Joe linked us to the Harvey Mansfield piece on Harvard President Larry Summers and political correctness. I have read it and am compelled to say a few words about. First, it is a terrific piece of writing. This piece should be used in writing classes. It is perfectly clear and there is nothing in it that shouldn’t be there. This is what language is for, to clarify. Second, it is true. It is true in the larger in the sense that both feminism and political correctness are understood; what they are, and what effects they have. It is also true in its understanding of both Summers’ character and the nature of intellectual inquiry in the academy. The two things are related.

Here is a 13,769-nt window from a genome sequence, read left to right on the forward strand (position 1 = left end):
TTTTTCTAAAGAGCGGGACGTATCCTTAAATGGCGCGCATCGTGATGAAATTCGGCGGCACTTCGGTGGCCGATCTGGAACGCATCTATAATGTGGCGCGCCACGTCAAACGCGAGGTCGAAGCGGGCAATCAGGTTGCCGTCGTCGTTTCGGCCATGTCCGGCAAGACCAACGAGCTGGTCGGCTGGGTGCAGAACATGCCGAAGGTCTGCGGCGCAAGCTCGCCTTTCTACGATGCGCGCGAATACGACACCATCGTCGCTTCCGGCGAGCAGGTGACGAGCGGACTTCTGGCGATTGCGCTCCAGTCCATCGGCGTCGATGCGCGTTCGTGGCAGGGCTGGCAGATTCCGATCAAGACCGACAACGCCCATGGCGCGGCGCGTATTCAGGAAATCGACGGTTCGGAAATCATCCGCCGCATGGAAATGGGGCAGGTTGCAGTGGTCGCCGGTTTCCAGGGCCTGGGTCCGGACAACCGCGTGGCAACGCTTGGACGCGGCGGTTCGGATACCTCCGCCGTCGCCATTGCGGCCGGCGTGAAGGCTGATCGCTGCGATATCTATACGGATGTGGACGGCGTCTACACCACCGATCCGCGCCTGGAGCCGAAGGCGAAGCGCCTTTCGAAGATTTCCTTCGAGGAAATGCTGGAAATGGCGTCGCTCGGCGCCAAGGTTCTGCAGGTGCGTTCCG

Summers’ accusers are relentless and humorless. "They complained of being humiliated, but they took no care not to humiliate a proud man." That Summers lives (unlike most university presidents) by "straightforward argument" is a significant point. He isn’t, Mansfield explains, looking for victory in argument. "But his forceful intelligence often produces it, in the view of those with whom he reasons. Sometimes the professors he speaks with come out feeling that they are victims of bullying, as one of his feminist critics stated. As if to reason were to bully." This latter point is critical--and clear and true--to anyone who has had experience in conversation and even argument with a professor. A collegaue, a reasonable and quiet gentleman, and I recently met with another professor on a curriculum issue. We engaged in perfectly balanced and quiet conversation for about an hour. Our interlocutor then made clear that the next time we make our case to anyone else (or a committee on campus) we should be less "bullying," less "intimidating." After we left the meeting my colleague and I spent a half an hour trying to figure out what she could have meant since we were certain we did not bully. We concluded that to give reasons for something was to bully, according to our interlocutor. It was a bit of a revelation, I’ll admit. But it was true. Mansfield clarifies this problem, and it is a much larger problem than feminists running amok, or mere political correctness, and I thank him for it. You must read his essay.